Navy Docs are Movie Heroes

Yeah, right, you say. Well, I just saw a movie making Navy doctors heroes, and then I thought, how many others are there?

Tonight’s fare, Dive Bomber, also covered here and here, is a barely pre-Pearl Harbor story of flight surgeons discovering pressure suits for naval aviators. (That the pressure suits look like those worn with diving helmets is amusing, and possibly accurate).

Mister Roberts is special to me, and their Ships’ Surgeon (William Powell) is quotable in my house (“have an aspirin; here, I’ll have one with you”). Although the movie is inexplicably about a Lt.jg, the best acting is definitely the scene stealing Navy doc.

Purple Hearts is the last I can think of, and it’s one of those movies that everyone ought to know, but doesn’t (Cherly Ladd and Ken Wahl never made the A list, but it’s the best work they did). It’s also the first movie I recall R. Lee Ermey in(and he was great), but that’s another post.

OK, what other movies are there that glorify the Navy Doctor? Corpsman movies are gladly accepted, also (I’m dense, none come immediately to mind).


  1. Purple Hearts is one of the best movies no one ever saw. Ermey stole every scene he was in and he has played the same role ever since. Talk about typecast!

  2. Not a doc, but “Operation Petticoat” features some lovely Navy nurses!

    And I think that Dick Sargent played a Navy dentist, or possibly a corpsman.

  3. Another one, from 1936, featuring Ralph Bellamy: “Navy Wife”,7286,VID-V+++103693,00.html

    Haven’t seen it, though…

  4. I LOVE “Mr. Roberts.” You’re right, William Powell definitely blows everybody else off the screen. Including Henry Fonda, who spends the entire movie looking like he’s got a poker up his butt.

    Remember the scene where they’re trying to make fake Scotch out of grain alcohol (supplied by Doc?)Absolutely classic.

  5. The 1935 Navy wife

    is just the ticket. I can’t find it on tape or DVD, so I’ll keep and eye out for it.

    There’s also another movie titled Navy Wife, from 1956, which is not about Navy docs.

    Thanks for the tip!

  6. The following is an excerp from my diary I kept during Desert Storm. It is, in its way, a small tribute to naval Physicians! I was assigned to a base in Bahrain at the time and the gulf war had just begun.

    ?Went to the dr. this AM re: my shoulder. He sent me to the Navy hospital. A field hospital located about 10 miles away. Here’s a hint. Never go to a hospital that has fewer patients than staff! They tend to leap on prospective patients with a vengeance. Each of them equally sure and sincere that your pains, regardless of location, are directly attributable to their own specialty. Fortunately for me, there wasn’t a OB/GYN man present.

    The Ortho Doc examined me for about 2 mins. and said he’d give me a shot of cortisone. A daunting event at best. Had I not just seen him give another fellow a similar shot in the elbow after an equally exhaustive and intense exam, I might (just barely, mind you) have been more receptive to the idea. It looked painful and I didn’t think the Doc had explored other reasonable avenues of treatment i.e. “Voodoo” and “Faith healing” are two of the more non-invasive treatments that immediately came to mind.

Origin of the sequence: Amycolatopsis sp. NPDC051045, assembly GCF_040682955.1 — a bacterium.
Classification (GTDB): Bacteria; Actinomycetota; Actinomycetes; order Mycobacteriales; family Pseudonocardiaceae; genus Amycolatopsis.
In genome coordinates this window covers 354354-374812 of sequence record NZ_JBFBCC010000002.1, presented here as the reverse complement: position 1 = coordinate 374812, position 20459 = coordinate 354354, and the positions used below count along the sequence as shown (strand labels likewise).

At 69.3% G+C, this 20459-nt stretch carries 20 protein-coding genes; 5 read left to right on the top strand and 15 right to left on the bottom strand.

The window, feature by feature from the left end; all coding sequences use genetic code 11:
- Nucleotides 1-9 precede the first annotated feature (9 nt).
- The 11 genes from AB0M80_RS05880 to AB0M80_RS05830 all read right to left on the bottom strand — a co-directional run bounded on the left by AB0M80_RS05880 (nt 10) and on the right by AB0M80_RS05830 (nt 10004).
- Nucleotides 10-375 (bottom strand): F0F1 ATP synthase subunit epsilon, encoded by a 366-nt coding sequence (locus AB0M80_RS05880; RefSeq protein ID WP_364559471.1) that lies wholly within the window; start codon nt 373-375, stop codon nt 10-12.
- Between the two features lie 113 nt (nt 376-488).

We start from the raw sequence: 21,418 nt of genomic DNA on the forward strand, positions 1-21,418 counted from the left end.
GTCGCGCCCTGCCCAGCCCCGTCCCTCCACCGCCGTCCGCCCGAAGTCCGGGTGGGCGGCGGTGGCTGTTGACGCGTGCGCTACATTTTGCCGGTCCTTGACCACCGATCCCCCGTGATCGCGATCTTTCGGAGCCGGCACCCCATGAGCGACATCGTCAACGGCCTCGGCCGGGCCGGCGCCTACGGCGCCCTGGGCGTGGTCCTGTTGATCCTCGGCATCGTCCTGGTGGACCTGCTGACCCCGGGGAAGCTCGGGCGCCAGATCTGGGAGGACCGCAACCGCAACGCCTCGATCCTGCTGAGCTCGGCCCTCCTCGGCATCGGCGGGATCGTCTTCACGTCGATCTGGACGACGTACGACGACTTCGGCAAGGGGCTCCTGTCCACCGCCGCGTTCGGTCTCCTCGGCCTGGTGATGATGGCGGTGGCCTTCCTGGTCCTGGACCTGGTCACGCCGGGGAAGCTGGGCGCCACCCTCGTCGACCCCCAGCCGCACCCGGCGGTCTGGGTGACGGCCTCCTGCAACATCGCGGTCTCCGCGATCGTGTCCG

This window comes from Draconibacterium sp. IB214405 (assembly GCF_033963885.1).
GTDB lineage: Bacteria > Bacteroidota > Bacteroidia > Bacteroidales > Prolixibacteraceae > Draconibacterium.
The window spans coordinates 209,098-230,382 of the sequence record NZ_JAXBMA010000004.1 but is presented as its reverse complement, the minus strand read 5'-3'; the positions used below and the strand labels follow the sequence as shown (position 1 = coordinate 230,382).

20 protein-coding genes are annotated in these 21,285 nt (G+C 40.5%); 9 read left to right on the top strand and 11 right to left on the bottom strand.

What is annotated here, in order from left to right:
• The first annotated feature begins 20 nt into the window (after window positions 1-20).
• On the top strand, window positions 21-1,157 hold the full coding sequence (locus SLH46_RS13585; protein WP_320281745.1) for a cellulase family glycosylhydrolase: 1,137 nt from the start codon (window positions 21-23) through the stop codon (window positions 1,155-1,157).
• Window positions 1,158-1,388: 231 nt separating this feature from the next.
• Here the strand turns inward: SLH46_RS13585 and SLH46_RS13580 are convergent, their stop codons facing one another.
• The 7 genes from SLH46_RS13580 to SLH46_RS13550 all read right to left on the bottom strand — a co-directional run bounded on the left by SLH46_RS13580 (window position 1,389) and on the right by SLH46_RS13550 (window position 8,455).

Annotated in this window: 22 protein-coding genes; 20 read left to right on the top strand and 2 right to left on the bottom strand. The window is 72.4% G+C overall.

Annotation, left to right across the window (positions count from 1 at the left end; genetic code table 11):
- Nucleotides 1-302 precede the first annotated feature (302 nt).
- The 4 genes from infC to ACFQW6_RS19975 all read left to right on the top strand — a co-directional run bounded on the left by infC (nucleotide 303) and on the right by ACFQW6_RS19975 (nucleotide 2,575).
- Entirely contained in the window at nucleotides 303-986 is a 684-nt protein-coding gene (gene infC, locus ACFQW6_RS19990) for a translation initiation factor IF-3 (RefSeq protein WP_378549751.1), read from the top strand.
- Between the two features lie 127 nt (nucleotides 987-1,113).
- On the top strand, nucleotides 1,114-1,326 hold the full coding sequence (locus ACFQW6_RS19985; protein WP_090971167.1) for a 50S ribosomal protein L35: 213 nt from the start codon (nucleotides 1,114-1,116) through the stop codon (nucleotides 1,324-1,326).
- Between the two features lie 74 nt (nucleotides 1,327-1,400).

Of course the whole scenario was spoiled by my normal reaction to the sight of a needle being shoved into this poor fellow’s elbow. I started to feel clammy, sick, and embarrassed. They made me lie down, took my pulse, BP, etc. and then the Doc mentioned Motrin as a possible treatment at the exact same time he noticed my history of ulcers and at the exact same time a news report on the radio mentioned some new medical link to the high incident of Motrin as the cause of ulcers.

    All this time I’m surround by 2 nurses, 3 corpsman (real corpsman, the navy kind who all think they’re doctors). While under better conditions and matrimonial status I might have been tempted to play “doctor” with one of the corpsman (corpswoman?), at this time I felt I was being more than gallant and debonair just by not tossing my cookies into her lap.

    Now the ortho doc, a medical sherlock if there ever was one, starts slyly inquiring as to the color of my most recent stool. I told him “olive drab and it sits by my bed.”

    “We” finally started to feel better and I told him I’d rather not have the shot. He muttered but eventually turned me over to the Physical Therapy branch.

    The lady PT doc, a Lt. Col. (Commander?) spent about an hour doing all kinds of painful but reasonable things to my shoulder, neck and arm. She also examined the kid with the elbow since the ortho doc had dumped both of us on her. I could see that she did not believe the cortisone was an appropriate treatment for the kid. Anyway she suggested all kinds of exercises and muscles stretching “thingies”. I’m supposed to go back ever 3 or 4 days for more PT. She thinks my shoulder might hurt as a result of my neck rather than from the bursitis. We’ll see.?

    I never found an entry that follow up on this but the lady navy doc was right and to this day, if I start having pains there I start using the same regime that she gave me then and within a few days the pain is gone.

    I love non-invasive Naval doctors!!!

    Jim H. CMSgt, USAF ret.

  7. Jim,
    Great comment, thanks. I was going to email you, but your email address doesn’t work.


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